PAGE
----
In a few places on Earth, local geography and tidal conditions align to cause a phenomenon called a tidal bore: An incoming high tide collides with the outgoing tide in a narrow channel, generating a turbulent wave front. The shape and size of a bore tide varies greatly, from gentle undulations to a powerful single wave rolling over any obstacle in its path. China's Qiantang River claims the highest bore, up to 9 meters (30 ft) high. In other places, such as Alaska's Turnagain Arm, Brazil's Amazon River, and the River Severn in the UK, surfers paddle out and try to catch the bore tides for a quick trip upstream.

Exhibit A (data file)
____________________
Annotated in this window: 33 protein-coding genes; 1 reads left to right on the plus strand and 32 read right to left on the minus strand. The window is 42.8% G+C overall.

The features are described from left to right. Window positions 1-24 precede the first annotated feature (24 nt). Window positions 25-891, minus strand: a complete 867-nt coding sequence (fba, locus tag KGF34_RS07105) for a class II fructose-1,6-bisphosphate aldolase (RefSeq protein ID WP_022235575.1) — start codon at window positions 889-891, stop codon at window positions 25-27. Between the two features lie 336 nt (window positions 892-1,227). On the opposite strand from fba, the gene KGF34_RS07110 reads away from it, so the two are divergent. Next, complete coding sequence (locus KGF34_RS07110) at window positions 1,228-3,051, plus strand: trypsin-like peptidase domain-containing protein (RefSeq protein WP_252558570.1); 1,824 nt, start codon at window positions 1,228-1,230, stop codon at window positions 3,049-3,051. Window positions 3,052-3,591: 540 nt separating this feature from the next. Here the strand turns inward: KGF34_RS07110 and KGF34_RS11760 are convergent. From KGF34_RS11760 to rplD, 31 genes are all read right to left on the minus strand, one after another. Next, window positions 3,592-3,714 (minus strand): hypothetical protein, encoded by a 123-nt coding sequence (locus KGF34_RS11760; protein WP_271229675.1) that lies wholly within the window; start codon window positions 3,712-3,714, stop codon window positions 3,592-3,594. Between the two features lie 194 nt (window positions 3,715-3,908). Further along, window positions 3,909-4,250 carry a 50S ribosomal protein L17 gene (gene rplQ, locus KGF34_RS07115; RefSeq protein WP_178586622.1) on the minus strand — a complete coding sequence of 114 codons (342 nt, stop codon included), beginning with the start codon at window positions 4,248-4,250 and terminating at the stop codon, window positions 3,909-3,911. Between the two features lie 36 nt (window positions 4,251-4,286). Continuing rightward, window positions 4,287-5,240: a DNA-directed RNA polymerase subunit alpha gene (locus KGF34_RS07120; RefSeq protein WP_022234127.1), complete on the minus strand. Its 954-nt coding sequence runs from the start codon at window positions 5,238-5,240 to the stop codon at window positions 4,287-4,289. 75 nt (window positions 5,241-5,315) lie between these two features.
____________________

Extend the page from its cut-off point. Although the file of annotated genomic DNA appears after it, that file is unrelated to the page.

A crowd of Chinese tourists run away as a tidal bore breaks over a wall along the Qiangtang River in Haining, Zhejiang province, China, on on August 31, 2011. Visitors gathered to experience the Qianjiang Tidal Bore, an annual tradition for the residents living nearby.